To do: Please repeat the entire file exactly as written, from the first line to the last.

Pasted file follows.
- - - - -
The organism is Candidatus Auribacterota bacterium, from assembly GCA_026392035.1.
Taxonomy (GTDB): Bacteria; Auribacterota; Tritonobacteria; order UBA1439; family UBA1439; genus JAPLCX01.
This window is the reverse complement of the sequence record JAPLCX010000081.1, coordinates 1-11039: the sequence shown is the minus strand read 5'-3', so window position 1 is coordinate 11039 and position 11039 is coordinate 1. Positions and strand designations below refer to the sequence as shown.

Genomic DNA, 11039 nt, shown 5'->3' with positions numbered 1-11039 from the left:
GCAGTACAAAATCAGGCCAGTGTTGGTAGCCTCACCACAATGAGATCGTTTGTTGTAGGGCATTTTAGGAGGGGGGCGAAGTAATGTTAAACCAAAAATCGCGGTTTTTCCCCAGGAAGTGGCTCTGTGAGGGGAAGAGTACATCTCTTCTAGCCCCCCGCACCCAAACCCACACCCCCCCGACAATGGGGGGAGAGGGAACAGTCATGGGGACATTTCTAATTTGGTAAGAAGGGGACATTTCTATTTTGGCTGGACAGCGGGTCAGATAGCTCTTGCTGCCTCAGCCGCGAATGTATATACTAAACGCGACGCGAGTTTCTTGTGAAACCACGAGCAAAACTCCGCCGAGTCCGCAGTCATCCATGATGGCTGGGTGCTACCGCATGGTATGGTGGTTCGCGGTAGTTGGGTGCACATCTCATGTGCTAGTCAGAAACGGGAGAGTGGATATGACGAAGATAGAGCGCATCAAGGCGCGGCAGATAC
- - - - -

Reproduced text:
The organism is Candidatus Auribacterota bacterium, from assembly GCA_026392035.1.
Taxonomy (GTDB): Bacteria; Auribacterota; Tritonobacteria; order UBA1439; family UBA1439; genus JAPLCX01.
This window is the reverse complement of the sequence record JAPLCX010000081.1, coordinates 1-11039: the sequence shown is the minus strand read 5'-3', so window position 1 is coordinate 11039 and position 11039 is coordinate 1. Positions and strand designations below refer to the sequence as shown.

Genomic DNA, 11039 nt, shown 5'->3' with positions numbered 1-11039 from the left:
GCAGTACAAAATCAGGCCAGTGTTGGTAGCCTCACCACAATGAGATCGTTTGTTGTAGGGCATTTTAGGAGGGGGGCGAAGTAATGTTAAACCAAAAATCGCGGTTTTTCCCCAGGAAGTGGCTCTGTGAGGGGAAGAGTACATCTCTTCTAGCCCCCCGCACCCAAACCCACACCCCCCCGACAATGGGGGGAGAGGGAACAGTCATGGGGACATTTCTAATTTGGTAAGAAGGGGACATTTCTATTTTGGCTGGACAGCGGGTCAGATAGCTCTTGCTGCCTCAGCCGCGAATGTATATACTAAACGCGACGCGAGTTTCTTGTGAAACCACGAGCAAAACTCCGCCGAGTCCGCAGTCATCCATGATGGCTGGGTGCTACCGCATGGTATGGTGGTTCGCGGTAGTTGGGTGCACATCTCATGTGCTAGTCAGAAACGGGAGAGTGGATATGACGAAGATAGAGCGCATCAAGGCGCGGCAGATAC